User:harkey/Database Errors


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The following are some of the common errors occasionally found when installing or modifying WordPress. Familiarity with phpMyAdmin, MySQL, and PHP maybe required to resolve some of these errors. For more help on resolving errors, see the resource list below.


Installation Errors

If you are still having problems, then consult Installing WordPress or FAQ Installation

Database Connection Errors

The following errors are most commonly found in relationship to changes within the database during an installation or with the addition of a new or updated plugin. When possible, track backwards from what you have done to fix the error. If it is a plugin, delete the plugin from the server and see if this fixes the problem.

Can't Select Database

This is a result of a missing database or an attempt to connect to a database that does not exist. You can modify the database you are attempting to connect to through the wp-config.php file. Add a user prefix to the database if you are having difficulties.


Connection Could Not Be Established

There are numerous reasons that may prevent you from connecting to your database.

  1. The database may not exist. If you are unsure, then you may need to ask your Web Host for information on your MySQL database.
  2. Your configuration file may have erroneous information. This is the most common mistake when configuring Wordpress.
  3. You may be missing a necessary user prefix. If so in the wp-config.php file modify the "DB_NAME" constant to "yourloginname_wp", or modify "DB_USER" with "yourloginname_dbuser".

Check that there is no whitespace at the bottom of your wp-config.php file.

Also, check your Wordpress configuration values have been set correctly. When the username or password assigned to the WordPress Database contains non alpha-numeric characters, the code may become corrupted. To prevent this problem make the following changes to your wp-config.php file:

// ** MySQL settings ** //
define('DB_NAME', 'user_wp');     // The name of the database
define('DB_USER', 'user');     // Your MySQL username
define('DB_PASSWORD', 'password'); // ...and password
define('DB_HOST', 'localhost');


// ** MySQL settings ** //
define("DB_NAME", "user_wp");     // The name of the database
define("DB_USER", "user");     // Your MySQL username
define("DB_PASSWORD", "password"); // ...and password
define("DB_HOST", "localhost"); 

Notice the modified version has replaced all single quotes with double quotes. This allows for non alpha-numeric characters to be used without creating a connection error.

Plugin Errors

Plugin errors can come from many sources. Sometimes from a problem within the plugin itself or from a conflict with other plugins. Some plugins are compatible with only certain versions of WordPress. Most plugin errors are resolved by removing or disabling the plugin.

EXPLAIN HOW TO REMOVE AND DISABLE A PLUGIN - See WordPress Housekeeping and Solving Plugin Problems for specifics or at least a nice sentence that links to the specific references for more information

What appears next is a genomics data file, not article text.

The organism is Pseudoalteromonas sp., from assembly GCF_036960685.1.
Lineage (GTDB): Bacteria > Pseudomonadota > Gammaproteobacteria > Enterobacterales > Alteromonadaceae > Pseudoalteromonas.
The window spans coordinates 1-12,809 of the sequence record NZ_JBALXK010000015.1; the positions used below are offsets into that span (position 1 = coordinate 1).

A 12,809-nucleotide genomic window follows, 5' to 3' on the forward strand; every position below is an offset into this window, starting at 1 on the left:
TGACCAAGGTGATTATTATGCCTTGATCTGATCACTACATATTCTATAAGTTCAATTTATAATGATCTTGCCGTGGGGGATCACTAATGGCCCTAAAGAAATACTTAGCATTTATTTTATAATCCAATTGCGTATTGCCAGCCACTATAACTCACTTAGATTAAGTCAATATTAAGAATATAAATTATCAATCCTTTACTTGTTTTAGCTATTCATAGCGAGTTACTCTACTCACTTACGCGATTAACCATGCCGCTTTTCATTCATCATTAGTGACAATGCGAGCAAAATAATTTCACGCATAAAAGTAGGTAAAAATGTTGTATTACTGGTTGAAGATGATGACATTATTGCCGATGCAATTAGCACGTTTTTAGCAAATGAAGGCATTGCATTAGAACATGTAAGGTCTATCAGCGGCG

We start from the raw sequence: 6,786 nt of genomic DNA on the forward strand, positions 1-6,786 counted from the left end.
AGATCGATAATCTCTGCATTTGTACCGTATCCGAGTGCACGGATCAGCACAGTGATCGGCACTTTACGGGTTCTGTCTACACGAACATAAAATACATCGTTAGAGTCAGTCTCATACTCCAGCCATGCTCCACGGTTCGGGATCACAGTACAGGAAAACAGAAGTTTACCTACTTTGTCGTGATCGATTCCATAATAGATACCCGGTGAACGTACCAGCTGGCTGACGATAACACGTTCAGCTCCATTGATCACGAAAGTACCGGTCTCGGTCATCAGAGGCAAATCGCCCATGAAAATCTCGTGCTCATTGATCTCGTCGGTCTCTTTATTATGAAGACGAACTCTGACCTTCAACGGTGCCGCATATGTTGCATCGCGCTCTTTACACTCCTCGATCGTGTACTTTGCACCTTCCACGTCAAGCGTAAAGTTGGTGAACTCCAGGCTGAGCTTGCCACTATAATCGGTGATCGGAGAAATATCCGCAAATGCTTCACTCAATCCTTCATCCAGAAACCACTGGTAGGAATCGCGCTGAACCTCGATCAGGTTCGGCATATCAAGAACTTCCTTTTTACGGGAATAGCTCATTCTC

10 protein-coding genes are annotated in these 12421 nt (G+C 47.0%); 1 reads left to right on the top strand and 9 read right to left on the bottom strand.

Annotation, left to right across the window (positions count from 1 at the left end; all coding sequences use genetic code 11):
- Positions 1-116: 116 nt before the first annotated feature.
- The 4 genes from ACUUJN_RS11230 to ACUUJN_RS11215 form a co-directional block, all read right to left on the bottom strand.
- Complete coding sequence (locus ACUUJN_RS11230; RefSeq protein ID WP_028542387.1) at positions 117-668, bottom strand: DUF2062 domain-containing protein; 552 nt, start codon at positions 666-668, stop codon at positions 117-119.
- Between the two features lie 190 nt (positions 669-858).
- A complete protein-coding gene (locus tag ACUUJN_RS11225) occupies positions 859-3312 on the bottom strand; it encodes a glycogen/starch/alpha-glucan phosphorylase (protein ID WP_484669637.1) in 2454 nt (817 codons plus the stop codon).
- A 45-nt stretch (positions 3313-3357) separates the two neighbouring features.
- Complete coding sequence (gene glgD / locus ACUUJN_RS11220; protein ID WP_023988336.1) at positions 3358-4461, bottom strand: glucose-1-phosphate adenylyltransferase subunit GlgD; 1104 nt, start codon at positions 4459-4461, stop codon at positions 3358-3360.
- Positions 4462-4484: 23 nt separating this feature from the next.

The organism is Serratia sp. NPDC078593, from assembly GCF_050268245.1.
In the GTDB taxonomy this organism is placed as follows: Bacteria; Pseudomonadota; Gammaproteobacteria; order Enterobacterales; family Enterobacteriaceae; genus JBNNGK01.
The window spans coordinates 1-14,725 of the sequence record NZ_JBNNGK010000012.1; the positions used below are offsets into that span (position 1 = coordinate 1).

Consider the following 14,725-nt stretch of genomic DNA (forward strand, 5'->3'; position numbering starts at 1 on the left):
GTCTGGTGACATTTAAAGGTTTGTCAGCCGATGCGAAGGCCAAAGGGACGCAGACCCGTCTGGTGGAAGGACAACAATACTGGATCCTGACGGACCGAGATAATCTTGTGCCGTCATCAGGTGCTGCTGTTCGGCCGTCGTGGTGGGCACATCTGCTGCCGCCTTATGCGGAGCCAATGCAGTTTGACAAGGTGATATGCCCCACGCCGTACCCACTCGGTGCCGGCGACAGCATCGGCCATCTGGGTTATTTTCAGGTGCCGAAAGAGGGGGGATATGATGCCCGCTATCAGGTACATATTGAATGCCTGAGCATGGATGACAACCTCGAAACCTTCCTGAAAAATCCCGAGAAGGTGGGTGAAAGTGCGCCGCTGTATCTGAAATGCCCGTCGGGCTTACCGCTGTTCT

Missing Headers

This happens ALL the time - I'm not sure it's a database error or not.

Missing Tables

When plugins create tables, they don't always work and the plugin borks looking for a non-existent table. Need info on this.

SQL Query Consuming Database Resources

This problem is most often encountered with "latest comment" plugins and some archive plugins. The best solution is to remove or deactivate the plugin and contact the plugin author for an update.

Specific Errors

There are a few specific errors that occur in relationship with the WordPress database.

Cannot Create/Write to File...

This may be a sign of several problems, usually related to access to the files on your server, file permissions, or corrupted files. Begin by checking to see if the file is still viable and replace it with the original or updated version. Then see Changing File Permissions on how to change the permissions on files to make them writable or changeable. If these fail, contact your web host in order to resolve this issue.

CREATE Command Denied to User

This error result when the user assigned to this database does not having sufficient permissions to perform actions to create columns or tables in the database. If you have access to phpMyAdmin, set the permissions to allow creation of columns or tables. If you do not or this doesn't work, contact your web host to adjust the setting.

It may be necessary to create a new user with overall permission to resolve the issue. If you do so, modify your wp-config.php file with the new username and password, if necessary.

Error 28 From Table Handler

This error may occur when the cache on your server is full. Your web host needs to be contatcted immediately to empty the cache.

When switching servers, this error may also occur. This error has been known to self-resolve. For more information, see Error 28 For More Information. FIND THIS

Error 145

If a table in your database is damagned, you will need to access phpMyAdmin and run a CHECK and REPAIR on the tables/database in which the errors are found.

Parse Error

The error is a result of ____________ and is usually not not associated with your database. For more information on these errors, see................

Unknown Column

An Unknown Column error is the result of a missing column in the database. The data is prevented from being retrieved or stored in this column. If you have recently upgraded WordPress, then try running wp-admin/upgrade.php again to create the missing column.

Additional problems may occur, if this is the case, then reinsert a fresh copy of the database structure via phpMyAdmin. WHAT??? And HOW???? - Does this happen more with installs or generally? If installs, move it there.


The following may help you resolve these and other errors you may encounter.